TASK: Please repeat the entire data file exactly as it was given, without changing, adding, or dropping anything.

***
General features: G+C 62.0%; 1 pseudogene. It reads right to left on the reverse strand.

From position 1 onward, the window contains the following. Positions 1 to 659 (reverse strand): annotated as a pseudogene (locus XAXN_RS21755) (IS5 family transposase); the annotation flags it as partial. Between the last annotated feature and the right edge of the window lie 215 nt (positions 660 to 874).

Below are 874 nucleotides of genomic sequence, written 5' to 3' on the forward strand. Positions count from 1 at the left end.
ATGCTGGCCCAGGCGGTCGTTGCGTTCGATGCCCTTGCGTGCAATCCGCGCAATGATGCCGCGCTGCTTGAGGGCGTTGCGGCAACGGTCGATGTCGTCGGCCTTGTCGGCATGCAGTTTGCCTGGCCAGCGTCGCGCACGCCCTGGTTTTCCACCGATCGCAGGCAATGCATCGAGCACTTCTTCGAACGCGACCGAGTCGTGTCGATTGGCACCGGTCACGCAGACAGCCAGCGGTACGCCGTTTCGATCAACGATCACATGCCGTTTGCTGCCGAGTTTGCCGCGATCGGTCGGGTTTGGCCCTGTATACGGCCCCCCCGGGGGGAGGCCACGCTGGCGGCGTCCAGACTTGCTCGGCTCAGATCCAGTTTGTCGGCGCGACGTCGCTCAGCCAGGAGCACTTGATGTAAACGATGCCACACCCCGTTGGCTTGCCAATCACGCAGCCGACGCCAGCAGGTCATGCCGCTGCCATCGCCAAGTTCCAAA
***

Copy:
General features: G+C 62.0%; 1 pseudogene. It reads right to left on the reverse strand.

From position 1 onward, the window contains the following. Positions 1 to 659 (reverse strand): annotated as a pseudogene (locus XAXN_RS21755) (IS5 family transposase); the annotation flags it as partial. Between the last annotated feature and the right edge of the window lie 215 nt (positions 660 to 874).

Below are 874 nucleotides of genomic sequence, written 5' to 3' on the forward strand. Positions count from 1 at the left end.
ATGCTGGCCCAGGCGGTCGTTGCGTTCGATGCCCTTGCGTGCAATCCGCGCAATGATGCCGCGCTGCTTGAGGGCGTTGCGGCAACGGTCGATGTCGTCGGCCTTGTCGGCATGCAGTTTGCCTGGCCAGCGTCGCGCACGCCCTGGTTTTCCACCGATCGCAGGCAATGCATCGAGCACTTCTTCGAACGCGACCGAGTCGTGTCGATTGGCACCGGTCACGCAGACAGCCAGCGGTACGCCGTTTCGATCAACGATCACATGCCGTTTGCTGCCGAGTTTGCCGCGATCGGTCGGGTTTGGCCCTGTATACGGCCCCCCCGGGGGGAGGCCACGCTGGCGGCGTCCAGACTTGCTCGGCTCAGATCCAGTTTGTCGGCGCGACGTCGCTCAGCCAGGAGCACTTGATGTAAACGATGCCACACCCCGTTGGCTTGCCAATCACGCAGCCGACGCCAGCAGGTCATGCCGCTGCCATCGCCAAGTTCCAAA